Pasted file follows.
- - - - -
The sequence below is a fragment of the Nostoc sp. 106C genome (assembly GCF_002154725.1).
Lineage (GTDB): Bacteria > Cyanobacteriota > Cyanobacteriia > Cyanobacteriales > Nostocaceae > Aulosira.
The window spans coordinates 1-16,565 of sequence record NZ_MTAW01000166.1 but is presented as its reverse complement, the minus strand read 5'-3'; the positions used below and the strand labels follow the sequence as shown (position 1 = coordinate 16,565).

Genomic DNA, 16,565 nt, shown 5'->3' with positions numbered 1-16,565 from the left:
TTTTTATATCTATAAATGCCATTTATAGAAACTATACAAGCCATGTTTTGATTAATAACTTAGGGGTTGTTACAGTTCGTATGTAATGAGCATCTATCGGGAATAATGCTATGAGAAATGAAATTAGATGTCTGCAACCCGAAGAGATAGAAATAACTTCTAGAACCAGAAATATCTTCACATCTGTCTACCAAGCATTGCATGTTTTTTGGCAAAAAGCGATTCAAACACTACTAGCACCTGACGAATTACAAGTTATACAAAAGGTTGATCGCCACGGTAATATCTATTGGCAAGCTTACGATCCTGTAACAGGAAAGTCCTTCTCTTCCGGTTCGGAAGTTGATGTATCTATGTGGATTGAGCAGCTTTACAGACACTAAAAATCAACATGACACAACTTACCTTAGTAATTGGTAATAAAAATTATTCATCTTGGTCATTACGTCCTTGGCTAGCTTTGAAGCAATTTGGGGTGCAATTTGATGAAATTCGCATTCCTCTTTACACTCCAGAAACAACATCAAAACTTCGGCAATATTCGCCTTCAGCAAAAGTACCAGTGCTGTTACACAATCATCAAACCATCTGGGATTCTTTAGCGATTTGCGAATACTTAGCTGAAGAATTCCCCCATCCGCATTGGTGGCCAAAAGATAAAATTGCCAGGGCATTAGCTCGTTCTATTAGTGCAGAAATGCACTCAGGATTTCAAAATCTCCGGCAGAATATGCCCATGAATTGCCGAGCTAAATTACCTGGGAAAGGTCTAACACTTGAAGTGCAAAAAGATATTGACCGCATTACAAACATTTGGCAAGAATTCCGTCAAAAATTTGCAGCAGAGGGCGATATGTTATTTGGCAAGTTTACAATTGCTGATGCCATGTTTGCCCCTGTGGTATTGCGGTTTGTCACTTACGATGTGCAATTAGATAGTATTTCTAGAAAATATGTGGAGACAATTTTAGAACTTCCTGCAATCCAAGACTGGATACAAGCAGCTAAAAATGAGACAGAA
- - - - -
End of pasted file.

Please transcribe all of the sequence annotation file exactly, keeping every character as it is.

The sequence below is a fragment of the Nostoc sp. 106C genome (assembly GCF_002154725.1).
Lineage (GTDB): Bacteria > Cyanobacteriota > Cyanobacteriia > Cyanobacteriales > Nostocaceae > Aulosira.
The window spans coordinates 1-16,565 of sequence record NZ_MTAW01000166.1 but is presented as its reverse complement, the minus strand read 5'-3'; the positions used below and the strand labels follow the sequence as shown (position 1 = coordinate 16,565).

Genomic DNA, 16,565 nt, shown 5'->3' with positions numbered 1-16,565 from the left:
TTTTTATATCTATAAATGCCATTTATAGAAACTATACAAGCCATGTTTTGATTAATAACTTAGGGGTTGTTACAGTTCGTATGTAATGAGCATCTATCGGGAATAATGCTATGAGAAATGAAATTAGATGTCTGCAACCCGAAGAGATAGAAATAACTTCTAGAACCAGAAATATCTTCACATCTGTCTACCAAGCATTGCATGTTTTTTGGCAAAAAGCGATTCAAACACTACTAGCACCTGACGAATTACAAGTTATACAAAAGGTTGATCGCCACGGTAATATCTATTGGCAAGCTTACGATCCTGTAACAGGAAAGTCCTTCTCTTCCGGTTCGGAAGTTGATGTATCTATGTGGATTGAGCAGCTTTACAGACACTAAAAATCAACATGACACAACTTACCTTAGTAATTGGTAATAAAAATTATTCATCTTGGTCATTACGTCCTTGGCTAGCTTTGAAGCAATTTGGGGTGCAATTTGATGAAATTCGCATTCCTCTTTACACTCCAGAAACAACATCAAAACTTCGGCAATATTCGCCTTCAGCAAAAGTACCAGTGCTGTTACACAATCATCAAACCATCTGGGATTCTTTAGCGATTTGCGAATACTTAGCTGAAGAATTCCCCCATCCGCATTGGTGGCCAAAAGATAAAATTGCCAGGGCATTAGCTCGTTCTATTAGTGCAGAAATGCACTCAGGATTTCAAAATCTCCGGCAGAATATGCCCATGAATTGCCGAGCTAAATTACCTGGGAAAGGTCTAACACTTGAAGTGCAAAAAGATATTGACCGCATTACAAACATTTGGCAAGAATTCCGTCAAAAATTTGCAGCAGAGGGCGATATGTTATTTGGCAAGTTTACAATTGCTGATGCCATGTTTGCCCCTGTGGTATTGCGGTTTGTCACTTACGATGTGCAATTAGATAGTATTTCTAGAAAATATGTGGAGACAATTTTAGAACTTCCTGCAATCCAAGACTGGATACAAGCAGCTAAAAATGAGACAGAA